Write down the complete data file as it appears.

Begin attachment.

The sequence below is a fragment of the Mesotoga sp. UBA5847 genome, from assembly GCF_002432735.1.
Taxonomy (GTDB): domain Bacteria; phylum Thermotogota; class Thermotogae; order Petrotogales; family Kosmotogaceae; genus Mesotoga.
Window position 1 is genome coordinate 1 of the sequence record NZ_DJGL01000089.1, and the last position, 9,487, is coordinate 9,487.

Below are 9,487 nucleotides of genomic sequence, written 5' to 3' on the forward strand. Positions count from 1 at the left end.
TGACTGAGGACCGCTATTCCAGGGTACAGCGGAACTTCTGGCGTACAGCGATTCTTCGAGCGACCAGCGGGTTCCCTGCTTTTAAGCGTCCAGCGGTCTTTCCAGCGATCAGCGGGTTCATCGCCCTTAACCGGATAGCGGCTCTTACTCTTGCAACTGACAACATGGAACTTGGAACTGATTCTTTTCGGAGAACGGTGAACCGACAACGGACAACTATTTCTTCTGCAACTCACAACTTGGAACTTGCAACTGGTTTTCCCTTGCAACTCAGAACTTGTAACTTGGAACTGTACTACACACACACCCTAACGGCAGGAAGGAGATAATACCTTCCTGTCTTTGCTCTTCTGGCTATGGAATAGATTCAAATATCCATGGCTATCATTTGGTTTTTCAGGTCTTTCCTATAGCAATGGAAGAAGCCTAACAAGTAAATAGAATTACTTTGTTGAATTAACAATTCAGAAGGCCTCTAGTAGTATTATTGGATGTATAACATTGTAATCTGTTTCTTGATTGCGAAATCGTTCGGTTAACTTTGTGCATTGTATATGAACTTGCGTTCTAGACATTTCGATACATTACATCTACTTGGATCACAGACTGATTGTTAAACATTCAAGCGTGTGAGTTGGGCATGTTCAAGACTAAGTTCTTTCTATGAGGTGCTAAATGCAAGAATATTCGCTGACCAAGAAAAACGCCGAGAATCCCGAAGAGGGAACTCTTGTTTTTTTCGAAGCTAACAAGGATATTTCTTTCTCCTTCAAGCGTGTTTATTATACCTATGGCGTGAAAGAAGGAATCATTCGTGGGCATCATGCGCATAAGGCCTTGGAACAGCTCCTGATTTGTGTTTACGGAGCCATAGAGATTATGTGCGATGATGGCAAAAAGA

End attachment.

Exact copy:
The sequence below is a fragment of the Mesotoga sp. UBA5847 genome, from assembly GCF_002432735.1.
Taxonomy (GTDB): domain Bacteria; phylum Thermotogota; class Thermotogae; order Petrotogales; family Kosmotogaceae; genus Mesotoga.
Window position 1 is genome coordinate 1 of the sequence record NZ_DJGL01000089.1, and the last position, 9,487, is coordinate 9,487.

Below are 9,487 nucleotides of genomic sequence, written 5' to 3' on the forward strand. Positions count from 1 at the left end.
TGACTGAGGACCGCTATTCCAGGGTACAGCGGAACTTCTGGCGTACAGCGATTCTTCGAGCGACCAGCGGGTTCCCTGCTTTTAAGCGTCCAGCGGTCTTTCCAGCGATCAGCGGGTTCATCGCCCTTAACCGGATAGCGGCTCTTACTCTTGCAACTGACAACATGGAACTTGGAACTGATTCTTTTCGGAGAACGGTGAACCGACAACGGACAACTATTTCTTCTGCAACTCACAACTTGGAACTTGCAACTGGTTTTCCCTTGCAACTCAGAACTTGTAACTTGGAACTGTACTACACACACACCCTAACGGCAGGAAGGAGATAATACCTTCCTGTCTTTGCTCTTCTGGCTATGGAATAGATTCAAATATCCATGGCTATCATTTGGTTTTTCAGGTCTTTCCTATAGCAATGGAAGAAGCCTAACAAGTAAATAGAATTACTTTGTTGAATTAACAATTCAGAAGGCCTCTAGTAGTATTATTGGATGTATAACATTGTAATCTGTTTCTTGATTGCGAAATCGTTCGGTTAACTTTGTGCATTGTATATGAACTTGCGTTCTAGACATTTCGATACATTACATCTACTTGGATCACAGACTGATTGTTAAACATTCAAGCGTGTGAGTTGGGCATGTTCAAGACTAAGTTCTTTCTATGAGGTGCTAAATGCAAGAATATTCGCTGACCAAGAAAAACGCCGAGAATCCCGAAGAGGGAACTCTTGTTTTTTTCGAAGCTAACAAGGATATTTCTTTCTCCTTCAAGCGTGTTTATTATACCTATGGCGTGAAAGAAGGAATCATTCGTGGGCATCATGCGCATAAGGCCTTGGAACAGCTCCTGATTTGTGTTTACGGAGCCATAGAGATTATGTGCGATGATGGCAAAAAGA